Thursday, August 30, 2018

Shadenfreude and Mudita: Reflections on Envy

Doubtful that anyone was envious of our year in Switzerland. 😀

I had a friend in college who was the ultimate procrastinator. He never seemed to have time to work on his assignments until the very last minute. We were in a class together that required a fairly major paper. I began weeks before the due date, gathering information to include in my thesis. I kept bugging him about his progress, and he always responded that he hadn’t yet begun.

The night before the paper was due, my friend stayed up the whole night to write his paper. I had finished my work in good time and was well rested when we appeared in class together the next day. He was bleary eyed, but ready to turn in his now completed work.

I was sure that I would get a better grade on my paper since I spent several weeks on it and didn’t slap it together the night before. To my surprise and great chagrin, he received a better grade than I.

I wanted so badly to rejoice in his lower grade because I thought that was what he earned. Rejoicing in the misfortune of others is schadenfreude. This German word describes the most normal reaction that we humans have when someone falters. “They got what they deserved,” we are quick to point out.

What if I had rejoiced with my friend on his good fortune instead? What if I had invited him out to celebrate his good grade? Doing this would be a concept called “mudita” in Buddhist tradition. I read about this idea in Douglas Abrams’ book The Book of Joy. The book records reflections between the Dalai Lama and Desmond Tutu on the subject. The discussion is how to mitigate envy that keeps us from experiencing joy. Instead of being envious of the neighbor who just purchased a BMW, we should rejoice with them in their good fortune.

In the familiar story of the Prodigal Son (Luke 15:11-31), the older son wallows in self-pity when his father shows unmerited favor on his wayward son’s behalf. The older son was hoping his younger brother would get what he deserved and work as a servant for his father. He wanted to rejoice in his brother’s punishment. That is schadenfreude.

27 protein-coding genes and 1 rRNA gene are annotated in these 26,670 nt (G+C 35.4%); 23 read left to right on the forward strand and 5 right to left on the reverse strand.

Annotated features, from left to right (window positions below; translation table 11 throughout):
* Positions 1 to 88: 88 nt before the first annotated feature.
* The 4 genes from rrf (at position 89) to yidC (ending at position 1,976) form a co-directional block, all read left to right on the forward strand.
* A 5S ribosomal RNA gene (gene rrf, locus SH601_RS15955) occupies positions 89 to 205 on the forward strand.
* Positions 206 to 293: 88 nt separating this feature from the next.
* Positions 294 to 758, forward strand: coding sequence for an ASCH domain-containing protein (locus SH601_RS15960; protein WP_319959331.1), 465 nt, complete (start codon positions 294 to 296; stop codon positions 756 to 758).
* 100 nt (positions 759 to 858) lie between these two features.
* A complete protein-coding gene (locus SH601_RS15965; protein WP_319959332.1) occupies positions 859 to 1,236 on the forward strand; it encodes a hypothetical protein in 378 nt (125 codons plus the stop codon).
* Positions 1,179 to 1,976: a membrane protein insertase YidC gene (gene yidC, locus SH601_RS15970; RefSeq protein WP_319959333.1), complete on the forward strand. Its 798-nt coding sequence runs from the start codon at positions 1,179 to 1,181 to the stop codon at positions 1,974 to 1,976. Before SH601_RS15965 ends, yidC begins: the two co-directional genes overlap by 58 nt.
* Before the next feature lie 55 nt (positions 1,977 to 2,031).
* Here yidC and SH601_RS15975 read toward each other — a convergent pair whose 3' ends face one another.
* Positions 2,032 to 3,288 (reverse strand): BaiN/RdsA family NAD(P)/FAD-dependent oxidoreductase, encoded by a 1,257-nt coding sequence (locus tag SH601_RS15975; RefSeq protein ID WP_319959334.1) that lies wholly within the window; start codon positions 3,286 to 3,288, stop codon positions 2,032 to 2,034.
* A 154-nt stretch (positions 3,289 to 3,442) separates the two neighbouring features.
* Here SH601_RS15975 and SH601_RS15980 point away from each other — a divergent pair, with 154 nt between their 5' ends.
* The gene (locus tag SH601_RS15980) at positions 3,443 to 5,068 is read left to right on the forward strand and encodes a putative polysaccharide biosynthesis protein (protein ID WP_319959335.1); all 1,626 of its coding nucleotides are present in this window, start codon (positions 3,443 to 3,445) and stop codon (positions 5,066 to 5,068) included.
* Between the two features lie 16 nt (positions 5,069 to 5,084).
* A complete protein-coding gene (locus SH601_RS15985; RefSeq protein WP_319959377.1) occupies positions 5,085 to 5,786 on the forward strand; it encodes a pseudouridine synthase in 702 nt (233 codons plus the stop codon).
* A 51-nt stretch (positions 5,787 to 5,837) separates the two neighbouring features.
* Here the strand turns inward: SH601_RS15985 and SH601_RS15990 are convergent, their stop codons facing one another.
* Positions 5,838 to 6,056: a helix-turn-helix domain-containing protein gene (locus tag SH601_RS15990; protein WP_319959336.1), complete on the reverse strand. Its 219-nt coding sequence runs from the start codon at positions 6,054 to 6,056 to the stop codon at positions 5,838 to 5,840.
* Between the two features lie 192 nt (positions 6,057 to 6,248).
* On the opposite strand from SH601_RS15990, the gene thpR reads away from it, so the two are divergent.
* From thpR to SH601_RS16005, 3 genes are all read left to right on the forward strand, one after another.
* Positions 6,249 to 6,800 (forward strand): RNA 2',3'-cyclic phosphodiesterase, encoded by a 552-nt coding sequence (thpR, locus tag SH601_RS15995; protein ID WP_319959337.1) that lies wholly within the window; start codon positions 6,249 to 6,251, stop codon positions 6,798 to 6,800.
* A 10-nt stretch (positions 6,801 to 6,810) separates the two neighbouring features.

Instead, the father showed mercy on his rebellious son. He gave him what he needed rather than what he deserved. The banquet he gave for him showed that he was rejoicing that his lost son was found. If the older brother had been able to celebrate his brother’s good fortune, he would have shown the concept of mudita. But like so many of us, he couldn’t. We are overcome with envy.

Imagine how much easier life for us would be if we could celebrate the achievements of others rather than be envious of them. As a spiritual practice, we should make a list of all the times we were jealous of someone else’s achievements or acquisitions in the past few months, then redirect our energy to congratulations rather than envy. We would probably see the other person in a totally different light and help ourselves be much more contented with who we are and what we have. There is a reason that one of the ten commandments is about coveting. Exodus 20:17: “You shall not covet your neighbor’s house. You shall not covet your neighbor’s wife, or his male or female servant, his ox or donkey, or anything that belongs to your neighbor.” That’s a pretty long list. If we could celebrate our neighbor’s house, his marriage, his mode of transportation or other possessions, according to Desmond Tutu and the Dalai Lama, we would be much happier.

Schadenfreude, rejoicing in your friend’s or neighbor’s misfortune, or mudita, rejoicing with them in their good fortune. Which will it be?

Thursday, August 9, 2018

Hygge: Danish Delight

On Fridays Esther and I take care of our two sweet granddaughters. One is two years old and the other is one and a half. In spite of the fact that they are a joy to be with, after 9 grueling hours of watching them and trying to keep up with them, we are usually exhausted.